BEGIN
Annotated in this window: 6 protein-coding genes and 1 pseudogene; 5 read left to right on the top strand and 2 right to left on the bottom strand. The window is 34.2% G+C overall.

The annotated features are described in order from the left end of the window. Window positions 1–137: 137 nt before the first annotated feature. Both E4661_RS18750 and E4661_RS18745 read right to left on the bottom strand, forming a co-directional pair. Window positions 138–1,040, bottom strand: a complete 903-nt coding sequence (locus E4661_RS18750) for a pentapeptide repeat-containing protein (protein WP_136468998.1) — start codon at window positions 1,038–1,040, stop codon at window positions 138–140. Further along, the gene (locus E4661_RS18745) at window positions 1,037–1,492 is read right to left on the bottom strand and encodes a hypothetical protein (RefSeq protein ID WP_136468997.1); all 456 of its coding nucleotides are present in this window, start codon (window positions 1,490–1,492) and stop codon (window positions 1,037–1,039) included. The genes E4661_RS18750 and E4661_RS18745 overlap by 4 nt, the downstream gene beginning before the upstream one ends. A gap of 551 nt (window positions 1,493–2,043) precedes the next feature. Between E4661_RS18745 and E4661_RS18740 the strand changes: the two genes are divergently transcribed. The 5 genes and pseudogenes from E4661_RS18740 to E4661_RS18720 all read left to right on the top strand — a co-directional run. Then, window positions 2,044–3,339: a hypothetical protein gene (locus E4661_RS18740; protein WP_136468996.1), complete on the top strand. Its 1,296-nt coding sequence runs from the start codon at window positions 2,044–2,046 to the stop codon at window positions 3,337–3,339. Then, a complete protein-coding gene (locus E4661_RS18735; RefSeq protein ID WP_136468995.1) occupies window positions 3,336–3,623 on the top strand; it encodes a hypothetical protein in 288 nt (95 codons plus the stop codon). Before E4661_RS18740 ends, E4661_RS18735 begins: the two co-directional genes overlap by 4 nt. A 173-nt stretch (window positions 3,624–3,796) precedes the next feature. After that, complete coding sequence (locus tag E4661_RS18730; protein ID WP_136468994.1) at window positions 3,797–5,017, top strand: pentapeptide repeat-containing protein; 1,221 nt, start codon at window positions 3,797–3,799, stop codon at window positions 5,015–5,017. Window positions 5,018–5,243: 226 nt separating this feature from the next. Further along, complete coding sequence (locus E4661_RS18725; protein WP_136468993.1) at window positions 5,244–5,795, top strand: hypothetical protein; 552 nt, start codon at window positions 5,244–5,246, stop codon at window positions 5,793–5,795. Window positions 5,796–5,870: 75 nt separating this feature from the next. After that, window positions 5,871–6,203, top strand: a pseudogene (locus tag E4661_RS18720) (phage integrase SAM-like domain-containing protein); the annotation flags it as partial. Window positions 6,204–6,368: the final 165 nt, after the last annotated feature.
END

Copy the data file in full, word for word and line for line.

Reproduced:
Annotated in this window: 6 protein-coding genes and 1 pseudogene; 5 read left to right on the top strand and 2 right to left on the bottom strand. The window is 34.2% G+C overall.

The annotated features are described in order from the left end of the window. Window positions 1–137: 137 nt before the first annotated feature. Both E4661_RS18750 and E4661_RS18745 read right to left on the bottom strand, forming a co-directional pair. Window positions 138–1,040, bottom strand: a complete 903-nt coding sequence (locus E4661_RS18750) for a pentapeptide repeat-containing protein (protein WP_136468998.1) — start codon at window positions 1,038–1,040, stop codon at window positions 138–140. Further along, the gene (locus E4661_RS18745) at window positions 1,037–1,492 is read right to left on the bottom strand and encodes a hypothetical protein (RefSeq protein ID WP_136468997.1); all 456 of its coding nucleotides are present in this window, start codon (window positions 1,490–1,492) and stop codon (window positions 1,037–1,039) included. The genes E4661_RS18750 and E4661_RS18745 overlap by 4 nt, the downstream gene beginning before the upstream one ends. A gap of 551 nt (window positions 1,493–2,043) precedes the next feature. Between E4661_RS18745 and E4661_RS18740 the strand changes: the two genes are divergently transcribed. The 5 genes and pseudogenes from E4661_RS18740 to E4661_RS18720 all read left to right on the top strand — a co-directional run. Then, window positions 2,044–3,339: a hypothetical protein gene (locus E4661_RS18740; protein WP_136468996.1), complete on the top strand. Its 1,296-nt coding sequence runs from the start codon at window positions 2,044–2,046 to the stop codon at window positions 3,337–3,339. Then, a complete protein-coding gene (locus E4661_RS18735; RefSeq protein ID WP_136468995.1) occupies window positions 3,336–3,623 on the top strand; it encodes a hypothetical protein in 288 nt (95 codons plus the stop codon). Before E4661_RS18740 ends, E4661_RS18735 begins: the two co-directional genes overlap by 4 nt. A 173-nt stretch (window positions 3,624–3,796) precedes the next feature. After that, complete coding sequence (locus tag E4661_RS18730; protein ID WP_136468994.1) at window positions 3,797–5,017, top strand: pentapeptide repeat-containing protein; 1,221 nt, start codon at window positions 3,797–3,799, stop codon at window positions 5,015–5,017. Window positions 5,018–5,243: 226 nt separating this feature from the next. Further along, complete coding sequence (locus E4661_RS18725; protein WP_136468993.1) at window positions 5,244–5,795, top strand: hypothetical protein; 552 nt, start codon at window positions 5,244–5,246, stop codon at window positions 5,793–5,795. Window positions 5,796–5,870: 75 nt separating this feature from the next. After that, window positions 5,871–6,203, top strand: a pseudogene (locus tag E4661_RS18720) (phage integrase SAM-like domain-containing protein); the annotation flags it as partial. Window positions 6,204–6,368: the final 165 nt, after the last annotated feature.